Charley Crockett may have come to his artistry relatively late — “I’m a slow learner who started at age 31,” he says — but he’s making up for lost time. Boasting a buttery, yet crackling tenor that recalls iconic Texas artists from Willie Nelson to Freddy Fender, Crockett is releasing his 10th album since 2015 with Music City USA, out Friday (Sept. 17).
The project, out on Son of Davy/Thirty Tigers, is Crockett’s most relatable yet. Across his previous albums, he’s amassed a significant following of blues-adoring country fans who have been waiting for a mainstream-aimed, neo-traditionalist revolt in the genre for a quarter century. However, here, instead of reviving the music of timeless blues performers like James “Slim” Hand (the subject of Crockett’s February album, 10 For Slim), Music City USA features songs like lead single “I Need Your Love,” a perfect mix of soul, country and classic blues that he infuses with deeply personal intonations.
The San Benito, Texas-born artist has quite the colorful backstory: a distant relative of Davy Crockett, he’s a twice-convicted ex-marijuana farmer and self-taught street corner musician whose specialty is murder ballads. But ask him about his aspirations and it’s clear he’s much more than a revivalist mimicking Merle Haggard or Johnny Cash.
Even now, despite being nominated for emerging act of the year at the Sept. 22 Americana Music Awards, Crockett says his most significant victory is that he finally believes himself to be proficient as a storyteller after two decades — a considerable achievement considering a tale he recalls from long ago when his performance was far from a bar proprietor’s expectations.
“This bar owner named Smokey Greenwald once threw me off a stage on Decatur Street in New Orleans and said, ‘Get the f–k out of here and don’t come back until you learn how to lead a band with a f—ing blues song!’ I got my feelings hurt that night,” says Crockett with a laugh. “I was as pissed as a motherf—er,” but I didn’t forget that.”
“Eventually,” he adds, “you learn blues, soul, country — hell, all the styles, because you want to get paid.”
He goes on to list his genre-spanning inspirations, from R&B artists like Ray Charles, Otis Redding and Bill Withers to “traditionalist favorites” like George Jones, Hank Williams and Willie Nelson.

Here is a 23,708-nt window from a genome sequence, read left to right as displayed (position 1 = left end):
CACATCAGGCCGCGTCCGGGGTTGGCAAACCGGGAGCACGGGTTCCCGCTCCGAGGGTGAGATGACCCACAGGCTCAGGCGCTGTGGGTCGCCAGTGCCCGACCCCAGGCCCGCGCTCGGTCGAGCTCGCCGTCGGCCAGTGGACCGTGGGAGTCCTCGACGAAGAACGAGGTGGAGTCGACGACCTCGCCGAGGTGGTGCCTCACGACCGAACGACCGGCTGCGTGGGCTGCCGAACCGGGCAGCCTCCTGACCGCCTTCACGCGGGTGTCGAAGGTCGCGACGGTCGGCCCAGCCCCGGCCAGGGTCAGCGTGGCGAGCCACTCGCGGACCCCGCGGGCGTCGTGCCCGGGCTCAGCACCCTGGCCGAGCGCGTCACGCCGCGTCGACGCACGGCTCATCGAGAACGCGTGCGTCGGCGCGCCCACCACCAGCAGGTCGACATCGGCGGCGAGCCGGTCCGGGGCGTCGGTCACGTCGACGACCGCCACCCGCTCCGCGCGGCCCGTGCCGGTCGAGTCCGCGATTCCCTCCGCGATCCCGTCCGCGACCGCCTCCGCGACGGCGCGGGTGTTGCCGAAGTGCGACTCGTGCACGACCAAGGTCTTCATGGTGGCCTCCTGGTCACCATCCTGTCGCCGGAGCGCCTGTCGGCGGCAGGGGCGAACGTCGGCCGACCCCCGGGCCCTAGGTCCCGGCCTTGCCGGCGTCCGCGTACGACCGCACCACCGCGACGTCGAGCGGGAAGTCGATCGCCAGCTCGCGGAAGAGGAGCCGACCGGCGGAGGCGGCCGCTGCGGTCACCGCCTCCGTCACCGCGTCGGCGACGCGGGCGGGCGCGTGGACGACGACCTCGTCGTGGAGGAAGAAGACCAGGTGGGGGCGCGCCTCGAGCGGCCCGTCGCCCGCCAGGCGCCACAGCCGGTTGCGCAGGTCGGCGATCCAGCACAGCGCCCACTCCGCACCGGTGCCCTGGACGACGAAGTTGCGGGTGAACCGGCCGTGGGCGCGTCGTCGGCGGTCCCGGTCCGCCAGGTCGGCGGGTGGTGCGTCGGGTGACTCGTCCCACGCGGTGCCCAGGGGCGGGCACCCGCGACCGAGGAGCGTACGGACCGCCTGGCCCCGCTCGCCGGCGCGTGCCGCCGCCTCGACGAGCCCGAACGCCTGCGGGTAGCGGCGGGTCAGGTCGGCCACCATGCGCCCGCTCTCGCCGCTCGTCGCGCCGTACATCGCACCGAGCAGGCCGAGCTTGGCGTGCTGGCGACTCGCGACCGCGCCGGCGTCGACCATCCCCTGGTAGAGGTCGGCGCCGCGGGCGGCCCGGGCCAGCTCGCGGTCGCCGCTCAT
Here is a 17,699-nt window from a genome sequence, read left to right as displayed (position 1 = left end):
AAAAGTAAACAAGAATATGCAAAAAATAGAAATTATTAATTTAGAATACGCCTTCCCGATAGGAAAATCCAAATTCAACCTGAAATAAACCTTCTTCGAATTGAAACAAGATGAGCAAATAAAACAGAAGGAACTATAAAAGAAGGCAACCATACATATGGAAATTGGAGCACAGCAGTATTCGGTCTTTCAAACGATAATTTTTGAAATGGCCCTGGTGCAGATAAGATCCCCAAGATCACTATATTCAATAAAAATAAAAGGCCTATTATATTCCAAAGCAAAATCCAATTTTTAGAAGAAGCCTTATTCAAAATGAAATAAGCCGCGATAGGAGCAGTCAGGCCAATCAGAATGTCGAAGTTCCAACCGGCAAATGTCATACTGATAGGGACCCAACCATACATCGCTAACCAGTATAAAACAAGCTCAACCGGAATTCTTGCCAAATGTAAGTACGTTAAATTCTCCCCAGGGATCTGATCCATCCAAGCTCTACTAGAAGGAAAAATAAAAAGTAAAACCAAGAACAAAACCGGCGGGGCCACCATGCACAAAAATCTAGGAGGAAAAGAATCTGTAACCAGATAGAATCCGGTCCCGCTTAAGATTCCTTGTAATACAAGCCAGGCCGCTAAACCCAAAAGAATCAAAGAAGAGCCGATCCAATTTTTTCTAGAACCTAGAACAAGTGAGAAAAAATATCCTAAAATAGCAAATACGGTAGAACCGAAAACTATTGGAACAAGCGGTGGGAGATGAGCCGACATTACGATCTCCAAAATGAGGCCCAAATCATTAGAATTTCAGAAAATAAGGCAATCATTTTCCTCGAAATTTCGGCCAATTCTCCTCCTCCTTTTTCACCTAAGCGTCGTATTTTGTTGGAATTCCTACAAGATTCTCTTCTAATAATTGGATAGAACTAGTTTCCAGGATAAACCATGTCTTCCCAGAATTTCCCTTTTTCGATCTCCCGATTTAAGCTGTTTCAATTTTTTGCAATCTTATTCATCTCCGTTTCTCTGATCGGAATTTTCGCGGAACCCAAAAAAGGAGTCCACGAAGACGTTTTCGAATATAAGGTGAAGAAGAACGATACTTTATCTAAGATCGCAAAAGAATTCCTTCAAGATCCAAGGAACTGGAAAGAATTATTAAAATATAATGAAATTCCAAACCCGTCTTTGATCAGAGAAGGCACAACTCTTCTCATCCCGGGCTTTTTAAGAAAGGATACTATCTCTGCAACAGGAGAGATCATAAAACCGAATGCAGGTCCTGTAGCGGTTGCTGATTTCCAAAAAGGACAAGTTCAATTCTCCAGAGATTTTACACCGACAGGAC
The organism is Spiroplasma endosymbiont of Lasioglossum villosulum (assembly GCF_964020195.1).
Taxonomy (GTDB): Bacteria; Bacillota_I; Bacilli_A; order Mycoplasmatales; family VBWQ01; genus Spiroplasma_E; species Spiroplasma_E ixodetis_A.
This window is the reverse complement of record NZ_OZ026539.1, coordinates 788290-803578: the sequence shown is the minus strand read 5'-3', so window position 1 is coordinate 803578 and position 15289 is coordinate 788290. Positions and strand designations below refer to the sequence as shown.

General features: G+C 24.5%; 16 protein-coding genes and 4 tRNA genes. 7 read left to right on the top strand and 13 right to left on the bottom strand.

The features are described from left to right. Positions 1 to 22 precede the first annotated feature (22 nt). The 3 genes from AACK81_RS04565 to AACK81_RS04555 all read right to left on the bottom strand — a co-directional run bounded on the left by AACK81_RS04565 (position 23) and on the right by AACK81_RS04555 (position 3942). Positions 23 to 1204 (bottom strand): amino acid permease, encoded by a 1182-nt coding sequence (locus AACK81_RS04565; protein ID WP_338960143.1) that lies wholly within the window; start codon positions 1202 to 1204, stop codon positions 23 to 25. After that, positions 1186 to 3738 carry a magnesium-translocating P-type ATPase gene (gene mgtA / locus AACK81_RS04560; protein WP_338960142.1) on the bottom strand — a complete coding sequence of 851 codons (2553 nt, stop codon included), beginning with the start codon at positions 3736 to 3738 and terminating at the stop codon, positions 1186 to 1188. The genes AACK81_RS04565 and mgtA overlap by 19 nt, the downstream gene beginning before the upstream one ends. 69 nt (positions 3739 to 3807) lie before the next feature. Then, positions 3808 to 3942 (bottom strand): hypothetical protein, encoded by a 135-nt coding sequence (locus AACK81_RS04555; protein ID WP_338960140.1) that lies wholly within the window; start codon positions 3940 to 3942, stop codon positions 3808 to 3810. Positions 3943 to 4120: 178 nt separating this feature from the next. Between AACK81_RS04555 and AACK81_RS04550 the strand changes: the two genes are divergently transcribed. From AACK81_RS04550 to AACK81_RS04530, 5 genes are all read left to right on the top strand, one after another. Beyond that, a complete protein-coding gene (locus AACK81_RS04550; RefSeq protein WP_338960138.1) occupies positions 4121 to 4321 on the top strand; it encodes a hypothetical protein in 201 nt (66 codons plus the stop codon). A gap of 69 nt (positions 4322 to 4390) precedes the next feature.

“Waylon Jennings once said that R&B and country are about a beat apart — that’s true,” says Crockett. “That same era of the ’60s and Chet Atkins’ ‘Nashville sound’ — also an inspiration — is as much defined by R&B techniques and influences as it is an offshoot of traditional country.”
All those influences inform his new album, including current single “Round This World, which is based on mythological roots borne of the High Chisos region of the Chihuahua Desert near Crockett’s West Texas birthplace. “I focused on pouring my energy into the story that already existed,” Crockett says. “Then, I started adding my perspective from things I’ve already known from living my life. Then, I added a touch of fiction, which helps me get my point across even better sometimes.”
He digs just as deep into his favorite sounds when discussing the album’s most poignant anthem, “The World Just Broke My Heart. He says the title “came from a line I think I heard in a classic movie or something, and I held onto it. It’s easy to write a topical song and make very generic conclusions about society; however, I listened to a few songs by Roger Miller, like [1965’s] ‘The Last Word In Lonesome Is Me,’ and then I went to work. I had this incredible, grandiose title, and, like he often did, I wanted to attach that title to an unexpected perspective. That’s what I like to do — take something enormous, make it simple, then add something personal to it for a twist.”
In contemplating Music City USA as his potential breakout success, Crockett yet again recalls the greats who came before him, citing how George Jones released six records in 1966 alone, while it took Willie Nelson releasing 17 solo albums before signing with Columbia Records and crossing over with 1975’s Red Headed Stranger.
“I’m following a model like George or Willie,” says Crockett, “where with each album I release, I’m learning as I’m living — and making records throughout that process. Eventually, my level of creativity and my productivity will match my talent. Of course, by then I’ll be 60, but I know I would’ve told every story I know by then.”